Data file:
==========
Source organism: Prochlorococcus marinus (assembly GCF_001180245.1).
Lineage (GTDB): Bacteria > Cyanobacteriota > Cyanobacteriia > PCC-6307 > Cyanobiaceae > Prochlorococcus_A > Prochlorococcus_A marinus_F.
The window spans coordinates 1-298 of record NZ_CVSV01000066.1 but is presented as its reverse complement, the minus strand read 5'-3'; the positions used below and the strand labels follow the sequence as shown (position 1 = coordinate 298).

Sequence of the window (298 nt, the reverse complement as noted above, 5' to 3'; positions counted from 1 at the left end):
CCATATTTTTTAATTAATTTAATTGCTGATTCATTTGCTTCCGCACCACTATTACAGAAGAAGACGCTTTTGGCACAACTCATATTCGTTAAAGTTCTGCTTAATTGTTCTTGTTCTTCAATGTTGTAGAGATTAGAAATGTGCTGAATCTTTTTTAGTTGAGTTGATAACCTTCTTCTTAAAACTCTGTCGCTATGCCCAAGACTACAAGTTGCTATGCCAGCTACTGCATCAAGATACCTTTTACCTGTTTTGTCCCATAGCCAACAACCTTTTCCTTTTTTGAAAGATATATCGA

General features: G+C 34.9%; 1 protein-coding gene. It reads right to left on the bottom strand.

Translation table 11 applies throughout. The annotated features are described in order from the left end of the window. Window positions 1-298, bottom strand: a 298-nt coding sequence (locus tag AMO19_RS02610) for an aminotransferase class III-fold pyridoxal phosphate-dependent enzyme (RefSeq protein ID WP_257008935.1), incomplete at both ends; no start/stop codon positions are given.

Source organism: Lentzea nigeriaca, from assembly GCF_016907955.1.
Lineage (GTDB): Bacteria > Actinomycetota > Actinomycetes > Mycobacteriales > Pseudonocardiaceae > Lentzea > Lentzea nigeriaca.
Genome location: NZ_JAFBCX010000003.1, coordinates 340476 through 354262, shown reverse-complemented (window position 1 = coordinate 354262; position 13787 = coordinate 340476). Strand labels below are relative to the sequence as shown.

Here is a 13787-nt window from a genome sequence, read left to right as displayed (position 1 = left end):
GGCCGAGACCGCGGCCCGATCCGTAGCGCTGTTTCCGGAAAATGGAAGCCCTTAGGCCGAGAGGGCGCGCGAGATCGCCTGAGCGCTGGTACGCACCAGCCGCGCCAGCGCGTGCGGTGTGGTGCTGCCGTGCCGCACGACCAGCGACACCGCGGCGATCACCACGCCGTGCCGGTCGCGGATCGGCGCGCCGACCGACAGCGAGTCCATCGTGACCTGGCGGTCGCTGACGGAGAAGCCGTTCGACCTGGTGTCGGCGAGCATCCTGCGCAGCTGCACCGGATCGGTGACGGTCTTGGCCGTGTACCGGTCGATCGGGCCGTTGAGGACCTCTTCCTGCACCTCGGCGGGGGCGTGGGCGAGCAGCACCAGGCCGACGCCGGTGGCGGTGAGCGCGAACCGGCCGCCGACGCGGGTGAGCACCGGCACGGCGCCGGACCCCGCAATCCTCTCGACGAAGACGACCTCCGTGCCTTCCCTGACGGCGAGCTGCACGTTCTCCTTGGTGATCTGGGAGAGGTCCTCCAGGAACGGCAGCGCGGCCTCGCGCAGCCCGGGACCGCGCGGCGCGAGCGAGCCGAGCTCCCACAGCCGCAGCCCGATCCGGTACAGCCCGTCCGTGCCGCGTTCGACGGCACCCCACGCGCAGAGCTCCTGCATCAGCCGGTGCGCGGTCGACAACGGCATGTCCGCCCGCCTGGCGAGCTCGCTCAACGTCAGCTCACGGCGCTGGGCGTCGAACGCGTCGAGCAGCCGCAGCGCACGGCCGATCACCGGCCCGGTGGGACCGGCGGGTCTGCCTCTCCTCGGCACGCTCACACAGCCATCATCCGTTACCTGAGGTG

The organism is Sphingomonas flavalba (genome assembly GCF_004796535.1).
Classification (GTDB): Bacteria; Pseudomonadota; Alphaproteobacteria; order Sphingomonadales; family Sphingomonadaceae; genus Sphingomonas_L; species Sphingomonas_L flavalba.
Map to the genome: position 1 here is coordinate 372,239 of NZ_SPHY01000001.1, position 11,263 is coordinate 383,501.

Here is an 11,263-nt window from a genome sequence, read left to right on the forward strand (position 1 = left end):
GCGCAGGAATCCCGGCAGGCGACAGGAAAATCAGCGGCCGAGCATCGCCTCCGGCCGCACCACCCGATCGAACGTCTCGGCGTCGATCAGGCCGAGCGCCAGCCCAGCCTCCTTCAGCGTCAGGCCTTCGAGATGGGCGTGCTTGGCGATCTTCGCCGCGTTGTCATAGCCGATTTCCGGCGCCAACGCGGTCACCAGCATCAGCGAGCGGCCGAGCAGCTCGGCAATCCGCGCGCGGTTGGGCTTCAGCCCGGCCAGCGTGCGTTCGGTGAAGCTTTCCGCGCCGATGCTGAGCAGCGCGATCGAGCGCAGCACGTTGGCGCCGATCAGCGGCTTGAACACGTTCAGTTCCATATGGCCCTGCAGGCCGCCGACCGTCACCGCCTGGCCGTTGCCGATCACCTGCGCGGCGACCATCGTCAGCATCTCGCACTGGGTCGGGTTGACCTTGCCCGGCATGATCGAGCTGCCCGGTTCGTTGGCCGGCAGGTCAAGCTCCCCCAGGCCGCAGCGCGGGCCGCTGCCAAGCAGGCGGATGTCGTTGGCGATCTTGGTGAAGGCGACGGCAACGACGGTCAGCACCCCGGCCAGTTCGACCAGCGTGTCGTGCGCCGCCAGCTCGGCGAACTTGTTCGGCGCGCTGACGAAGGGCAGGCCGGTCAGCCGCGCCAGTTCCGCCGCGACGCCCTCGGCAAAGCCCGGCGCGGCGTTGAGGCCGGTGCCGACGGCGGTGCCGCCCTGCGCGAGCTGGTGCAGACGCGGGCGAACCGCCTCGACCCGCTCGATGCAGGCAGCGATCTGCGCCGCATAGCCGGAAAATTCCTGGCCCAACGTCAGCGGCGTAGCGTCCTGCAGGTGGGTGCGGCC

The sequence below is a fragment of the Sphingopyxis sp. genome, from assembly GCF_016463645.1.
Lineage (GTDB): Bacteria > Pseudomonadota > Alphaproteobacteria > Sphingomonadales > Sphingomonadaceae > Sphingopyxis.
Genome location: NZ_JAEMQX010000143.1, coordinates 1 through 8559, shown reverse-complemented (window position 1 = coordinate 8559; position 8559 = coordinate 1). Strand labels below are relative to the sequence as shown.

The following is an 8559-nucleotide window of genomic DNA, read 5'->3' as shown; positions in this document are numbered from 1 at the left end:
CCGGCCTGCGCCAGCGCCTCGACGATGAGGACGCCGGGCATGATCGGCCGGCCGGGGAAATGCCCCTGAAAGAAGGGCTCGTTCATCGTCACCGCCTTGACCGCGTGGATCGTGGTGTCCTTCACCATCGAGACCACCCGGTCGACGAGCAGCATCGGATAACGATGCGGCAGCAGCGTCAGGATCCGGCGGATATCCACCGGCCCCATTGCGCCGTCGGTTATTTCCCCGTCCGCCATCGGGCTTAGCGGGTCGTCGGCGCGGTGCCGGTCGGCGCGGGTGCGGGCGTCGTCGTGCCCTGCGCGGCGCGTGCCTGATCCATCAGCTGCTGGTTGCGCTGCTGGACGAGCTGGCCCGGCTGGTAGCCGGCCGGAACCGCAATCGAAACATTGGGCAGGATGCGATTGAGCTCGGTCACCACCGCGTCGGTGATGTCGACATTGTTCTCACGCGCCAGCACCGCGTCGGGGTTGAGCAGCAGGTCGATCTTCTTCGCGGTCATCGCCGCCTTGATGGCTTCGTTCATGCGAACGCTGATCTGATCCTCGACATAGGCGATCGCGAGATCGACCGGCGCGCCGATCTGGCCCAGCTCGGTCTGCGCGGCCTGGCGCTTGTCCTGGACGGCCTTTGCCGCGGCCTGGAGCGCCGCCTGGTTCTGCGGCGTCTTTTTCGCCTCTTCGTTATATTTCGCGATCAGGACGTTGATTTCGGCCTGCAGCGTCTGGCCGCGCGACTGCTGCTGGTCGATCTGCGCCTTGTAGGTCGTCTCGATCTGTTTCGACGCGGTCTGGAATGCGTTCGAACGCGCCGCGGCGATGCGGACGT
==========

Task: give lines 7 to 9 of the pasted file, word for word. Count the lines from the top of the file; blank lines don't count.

Translation table 11 applies throughout. The annotated features are described in order from the left end of the window. Window positions 1-298, bottom strand: a 298-nt coding sequence (locus tag AMO19_RS02610) for an aminotransferase class III-fold pyridoxal phosphate-dependent enzyme (RefSeq protein ID WP_257008935.1), incomplete at both ends; no start/stop codon positions are given.

Source organism: Lentzea nigeriaca, from assembly GCF_016907955.1.
Lineage (GTDB): Bacteria > Actinomycetota > Actinomycetes > Mycobacteriales > Pseudonocardiaceae > Lentzea > Lentzea nigeriaca.